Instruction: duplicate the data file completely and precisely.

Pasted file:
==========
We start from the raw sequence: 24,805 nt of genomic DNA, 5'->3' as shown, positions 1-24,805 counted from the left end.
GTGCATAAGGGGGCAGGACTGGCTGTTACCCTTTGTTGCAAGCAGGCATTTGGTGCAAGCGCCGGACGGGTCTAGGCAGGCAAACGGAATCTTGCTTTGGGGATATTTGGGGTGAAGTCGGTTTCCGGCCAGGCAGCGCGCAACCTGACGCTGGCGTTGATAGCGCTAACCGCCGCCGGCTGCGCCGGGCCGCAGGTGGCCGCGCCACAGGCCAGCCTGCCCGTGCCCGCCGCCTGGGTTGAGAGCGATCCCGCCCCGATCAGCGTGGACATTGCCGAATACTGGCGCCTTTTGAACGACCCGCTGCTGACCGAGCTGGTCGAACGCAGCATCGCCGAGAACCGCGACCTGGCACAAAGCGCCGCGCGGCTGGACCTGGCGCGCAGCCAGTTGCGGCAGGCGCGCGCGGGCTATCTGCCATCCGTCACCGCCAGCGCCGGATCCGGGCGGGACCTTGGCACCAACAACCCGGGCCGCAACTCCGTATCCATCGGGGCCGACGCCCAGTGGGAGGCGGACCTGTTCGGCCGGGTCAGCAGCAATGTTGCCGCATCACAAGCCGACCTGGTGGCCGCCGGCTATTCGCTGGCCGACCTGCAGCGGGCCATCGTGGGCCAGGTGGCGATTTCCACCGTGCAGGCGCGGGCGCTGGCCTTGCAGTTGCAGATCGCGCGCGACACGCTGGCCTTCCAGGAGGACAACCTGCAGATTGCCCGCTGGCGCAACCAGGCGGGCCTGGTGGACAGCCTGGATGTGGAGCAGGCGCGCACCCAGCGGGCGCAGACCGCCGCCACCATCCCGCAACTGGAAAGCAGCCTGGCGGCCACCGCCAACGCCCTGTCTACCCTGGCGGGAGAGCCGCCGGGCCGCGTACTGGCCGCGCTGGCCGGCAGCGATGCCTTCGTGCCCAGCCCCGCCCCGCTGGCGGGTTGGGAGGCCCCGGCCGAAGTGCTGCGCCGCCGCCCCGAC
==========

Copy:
We start from the raw sequence: 24,805 nt of genomic DNA, 5'->3' as shown, positions 1-24,805 counted from the left end.
GTGCATAAGGGGGCAGGACTGGCTGTTACCCTTTGTTGCAAGCAGGCATTTGGTGCAAGCGCCGGACGGGTCTAGGCAGGCAAACGGAATCTTGCTTTGGGGATATTTGGGGTGAAGTCGGTTTCCGGCCAGGCAGCGCGCAACCTGACGCTGGCGTTGATAGCGCTAACCGCCGCCGGCTGCGCCGGGCCGCAGGTGGCCGCGCCACAGGCCAGCCTGCCCGTGCCCGCCGCCTGGGTTGAGAGCGATCCCGCCCCGATCAGCGTGGACATTGCCGAATACTGGCGCCTTTTGAACGACCCGCTGCTGACCGAGCTGGTCGAACGCAGCATCGCCGAGAACCGCGACCTGGCACAAAGCGCCGCGCGGCTGGACCTGGCGCGCAGCCAGTTGCGGCAGGCGCGCGCGGGCTATCTGCCATCCGTCACCGCCAGCGCCGGATCCGGGCGGGACCTTGGCACCAACAACCCGGGCCGCAACTCCGTATCCATCGGGGCCGACGCCCAGTGGGAGGCGGACCTGTTCGGCCGGGTCAGCAGCAATGTTGCCGCATCACAAGCCGACCTGGTGGCCGCCGGCTATTCGCTGGCCGACCTGCAGCGGGCCATCGTGGGCCAGGTGGCGATTTCCACCGTGCAGGCGCGGGCGCTGGCCTTGCAGTTGCAGATCGCGCGCGACACGCTGGCCTTCCAGGAGGACAACCTGCAGATTGCCCGCTGGCGCAACCAGGCGGGCCTGGTGGACAGCCTGGATGTGGAGCAGGCGCGCACCCAGCGGGCGCAGACCGCCGCCACCATCCCGCAACTGGAAAGCAGCCTGGCGGCCACCGCCAACGCCCTGTCTACCCTGGCGGGAGAGCCGCCGGGCCGCGTACTGGCCGCGCTGGCCGGCAGCGATGCCTTCGTGCCCAGCCCCGCCCCGCTGGCGGGTTGGGAGGCCCCGGCCGAAGTGCTGCGCCGCCGCCCCGAC